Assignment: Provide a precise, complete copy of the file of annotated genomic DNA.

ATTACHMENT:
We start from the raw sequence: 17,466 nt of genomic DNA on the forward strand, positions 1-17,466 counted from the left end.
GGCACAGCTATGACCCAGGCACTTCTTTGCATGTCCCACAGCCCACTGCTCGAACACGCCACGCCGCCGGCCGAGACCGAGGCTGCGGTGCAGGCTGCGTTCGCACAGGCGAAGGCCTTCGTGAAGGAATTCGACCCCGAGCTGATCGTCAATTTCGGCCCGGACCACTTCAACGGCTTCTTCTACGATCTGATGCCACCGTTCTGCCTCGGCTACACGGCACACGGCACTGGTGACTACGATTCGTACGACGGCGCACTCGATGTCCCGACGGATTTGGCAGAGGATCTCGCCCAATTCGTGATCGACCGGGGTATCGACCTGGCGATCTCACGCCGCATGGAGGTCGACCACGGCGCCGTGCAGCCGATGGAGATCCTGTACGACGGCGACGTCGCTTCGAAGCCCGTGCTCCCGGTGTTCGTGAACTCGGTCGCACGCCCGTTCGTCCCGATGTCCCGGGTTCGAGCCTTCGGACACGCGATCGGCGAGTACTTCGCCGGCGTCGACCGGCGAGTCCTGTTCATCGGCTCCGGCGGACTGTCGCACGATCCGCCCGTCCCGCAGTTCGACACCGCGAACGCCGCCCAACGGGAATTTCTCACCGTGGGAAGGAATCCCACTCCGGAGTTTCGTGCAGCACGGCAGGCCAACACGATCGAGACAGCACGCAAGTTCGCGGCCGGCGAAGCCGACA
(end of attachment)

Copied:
We start from the raw sequence: 17,466 nt of genomic DNA on the forward strand, positions 1-17,466 counted from the left end.
GGCACAGCTATGACCCAGGCACTTCTTTGCATGTCCCACAGCCCACTGCTCGAACACGCCACGCCGCCGGCCGAGACCGAGGCTGCGGTGCAGGCTGCGTTCGCACAGGCGAAGGCCTTCGTGAAGGAATTCGACCCCGAGCTGATCGTCAATTTCGGCCCGGACCACTTCAACGGCTTCTTCTACGATCTGATGCCACCGTTCTGCCTCGGCTACACGGCACACGGCACTGGTGACTACGATTCGTACGACGGCGCACTCGATGTCCCGACGGATTTGGCAGAGGATCTCGCCCAATTCGTGATCGACCGGGGTATCGACCTGGCGATCTCACGCCGCATGGAGGTCGACCACGGCGCCGTGCAGCCGATGGAGATCCTGTACGACGGCGACGTCGCTTCGAAGCCCGTGCTCCCGGTGTTCGTGAACTCGGTCGCACGCCCGTTCGTCCCGATGTCCCGGGTTCGAGCCTTCGGACACGCGATCGGCGAGTACTTCGCCGGCGTCGACCGGCGAGTCCTGTTCATCGGCTCCGGCGGACTGTCGCACGATCCGCCCGTCCCGCAGTTCGACACCGCGAACGCCGCCCAACGGGAATTTCTCACCGTGGGAAGGAATCCCACTCCGGAGTTTCGTGCAGCACGGCAGGCCAACACGATCGAGACAGCACGCAAGTTCGCGGCCGGCGAAGCCGACA